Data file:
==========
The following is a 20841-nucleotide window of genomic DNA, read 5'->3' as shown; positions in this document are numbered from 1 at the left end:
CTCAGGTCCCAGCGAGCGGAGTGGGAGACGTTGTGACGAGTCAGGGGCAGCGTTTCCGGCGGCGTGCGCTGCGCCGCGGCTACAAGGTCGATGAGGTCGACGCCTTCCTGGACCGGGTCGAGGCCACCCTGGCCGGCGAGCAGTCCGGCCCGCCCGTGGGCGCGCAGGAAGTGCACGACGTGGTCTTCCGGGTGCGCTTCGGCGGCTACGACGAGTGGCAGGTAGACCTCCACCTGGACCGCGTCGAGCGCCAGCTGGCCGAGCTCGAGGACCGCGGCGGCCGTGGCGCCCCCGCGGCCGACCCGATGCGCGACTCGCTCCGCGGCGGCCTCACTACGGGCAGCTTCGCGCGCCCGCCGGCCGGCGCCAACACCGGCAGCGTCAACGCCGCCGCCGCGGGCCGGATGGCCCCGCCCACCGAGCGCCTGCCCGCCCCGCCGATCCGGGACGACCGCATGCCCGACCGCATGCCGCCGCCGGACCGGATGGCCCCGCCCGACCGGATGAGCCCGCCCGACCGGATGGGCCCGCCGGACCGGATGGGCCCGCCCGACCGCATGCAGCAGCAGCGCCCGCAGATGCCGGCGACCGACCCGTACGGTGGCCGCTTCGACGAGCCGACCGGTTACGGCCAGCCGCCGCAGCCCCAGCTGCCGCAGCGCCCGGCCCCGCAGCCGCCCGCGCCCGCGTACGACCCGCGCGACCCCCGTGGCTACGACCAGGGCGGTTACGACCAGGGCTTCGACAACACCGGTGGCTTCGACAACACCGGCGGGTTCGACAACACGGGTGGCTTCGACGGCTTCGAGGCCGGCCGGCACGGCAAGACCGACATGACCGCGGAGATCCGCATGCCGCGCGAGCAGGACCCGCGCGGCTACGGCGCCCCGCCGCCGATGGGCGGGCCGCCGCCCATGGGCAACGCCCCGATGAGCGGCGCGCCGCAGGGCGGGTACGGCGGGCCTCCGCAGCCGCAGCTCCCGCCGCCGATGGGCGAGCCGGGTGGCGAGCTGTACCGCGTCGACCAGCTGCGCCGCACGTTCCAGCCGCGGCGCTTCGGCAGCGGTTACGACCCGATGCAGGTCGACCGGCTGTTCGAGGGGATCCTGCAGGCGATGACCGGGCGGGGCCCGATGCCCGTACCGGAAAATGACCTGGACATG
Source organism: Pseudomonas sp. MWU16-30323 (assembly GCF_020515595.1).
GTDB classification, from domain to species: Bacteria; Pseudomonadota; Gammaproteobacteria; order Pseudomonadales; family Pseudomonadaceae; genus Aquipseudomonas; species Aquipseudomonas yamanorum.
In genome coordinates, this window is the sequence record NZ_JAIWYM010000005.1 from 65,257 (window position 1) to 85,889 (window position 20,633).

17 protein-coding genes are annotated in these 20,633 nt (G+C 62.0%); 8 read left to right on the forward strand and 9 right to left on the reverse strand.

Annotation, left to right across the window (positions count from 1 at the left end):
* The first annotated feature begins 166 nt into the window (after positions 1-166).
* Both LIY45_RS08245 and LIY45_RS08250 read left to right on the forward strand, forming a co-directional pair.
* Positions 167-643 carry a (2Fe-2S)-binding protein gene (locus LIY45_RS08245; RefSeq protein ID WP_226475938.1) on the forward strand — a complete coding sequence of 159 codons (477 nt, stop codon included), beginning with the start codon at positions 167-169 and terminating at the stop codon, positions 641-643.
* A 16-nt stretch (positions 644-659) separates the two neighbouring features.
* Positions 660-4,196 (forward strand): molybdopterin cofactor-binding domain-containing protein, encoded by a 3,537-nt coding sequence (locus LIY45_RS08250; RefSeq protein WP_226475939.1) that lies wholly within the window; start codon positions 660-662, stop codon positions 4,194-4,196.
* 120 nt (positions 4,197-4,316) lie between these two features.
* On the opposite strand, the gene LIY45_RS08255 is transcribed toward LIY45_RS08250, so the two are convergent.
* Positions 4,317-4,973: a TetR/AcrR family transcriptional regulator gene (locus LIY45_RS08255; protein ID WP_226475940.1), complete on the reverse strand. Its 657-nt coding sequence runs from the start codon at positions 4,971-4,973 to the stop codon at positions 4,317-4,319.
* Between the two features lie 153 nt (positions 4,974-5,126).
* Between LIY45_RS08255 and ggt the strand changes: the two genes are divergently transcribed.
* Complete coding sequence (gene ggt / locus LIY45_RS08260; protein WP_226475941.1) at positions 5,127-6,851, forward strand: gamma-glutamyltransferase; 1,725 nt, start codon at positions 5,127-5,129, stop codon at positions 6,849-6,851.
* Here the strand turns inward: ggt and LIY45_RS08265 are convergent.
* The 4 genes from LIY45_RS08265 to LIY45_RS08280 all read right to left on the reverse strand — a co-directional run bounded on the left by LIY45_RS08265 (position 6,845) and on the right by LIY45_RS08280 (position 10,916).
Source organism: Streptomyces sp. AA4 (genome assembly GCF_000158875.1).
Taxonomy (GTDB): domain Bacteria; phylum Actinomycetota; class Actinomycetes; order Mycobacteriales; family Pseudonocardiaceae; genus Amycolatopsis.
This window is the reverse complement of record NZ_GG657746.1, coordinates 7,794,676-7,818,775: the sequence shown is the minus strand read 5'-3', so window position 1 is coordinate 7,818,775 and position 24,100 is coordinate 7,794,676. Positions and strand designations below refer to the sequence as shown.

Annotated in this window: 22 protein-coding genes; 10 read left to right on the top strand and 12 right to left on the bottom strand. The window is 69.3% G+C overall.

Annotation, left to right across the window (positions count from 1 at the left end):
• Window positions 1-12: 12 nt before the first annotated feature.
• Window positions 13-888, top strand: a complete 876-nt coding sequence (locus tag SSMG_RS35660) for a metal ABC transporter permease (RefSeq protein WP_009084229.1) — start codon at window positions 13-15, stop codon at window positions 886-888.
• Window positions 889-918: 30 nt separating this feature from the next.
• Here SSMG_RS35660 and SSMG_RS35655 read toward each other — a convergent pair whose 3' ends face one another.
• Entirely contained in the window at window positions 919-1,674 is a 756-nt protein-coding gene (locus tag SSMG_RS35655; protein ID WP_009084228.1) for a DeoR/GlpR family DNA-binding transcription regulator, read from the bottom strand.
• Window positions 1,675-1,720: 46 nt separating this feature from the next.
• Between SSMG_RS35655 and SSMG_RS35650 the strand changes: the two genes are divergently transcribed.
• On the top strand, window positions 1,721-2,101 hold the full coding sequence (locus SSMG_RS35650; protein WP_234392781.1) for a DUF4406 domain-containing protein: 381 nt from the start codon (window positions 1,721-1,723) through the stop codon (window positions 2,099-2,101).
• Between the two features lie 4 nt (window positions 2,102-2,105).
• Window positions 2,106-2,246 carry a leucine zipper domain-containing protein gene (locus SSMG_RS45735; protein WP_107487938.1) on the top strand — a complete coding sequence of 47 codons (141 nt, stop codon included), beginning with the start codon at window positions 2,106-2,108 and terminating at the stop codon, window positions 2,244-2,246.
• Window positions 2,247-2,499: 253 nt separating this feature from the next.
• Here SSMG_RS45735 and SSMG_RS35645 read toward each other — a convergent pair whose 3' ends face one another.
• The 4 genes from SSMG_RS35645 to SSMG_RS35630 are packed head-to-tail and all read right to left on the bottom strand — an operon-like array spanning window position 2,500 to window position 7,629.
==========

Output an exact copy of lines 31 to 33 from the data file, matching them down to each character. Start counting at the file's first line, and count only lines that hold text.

• Window positions 1,675-1,720: 46 nt separating this feature from the next.
• Between SSMG_RS35655 and SSMG_RS35650 the strand changes: the two genes are divergently transcribed.
• On the top strand, window positions 1,721-2,101 hold the full coding sequence (locus SSMG_RS35650; protein WP_234392781.1) for a DUF4406 domain-containing protein: 381 nt from the start codon (window positions 1,721-1,723) through the stop codon (window positions 2,099-2,101).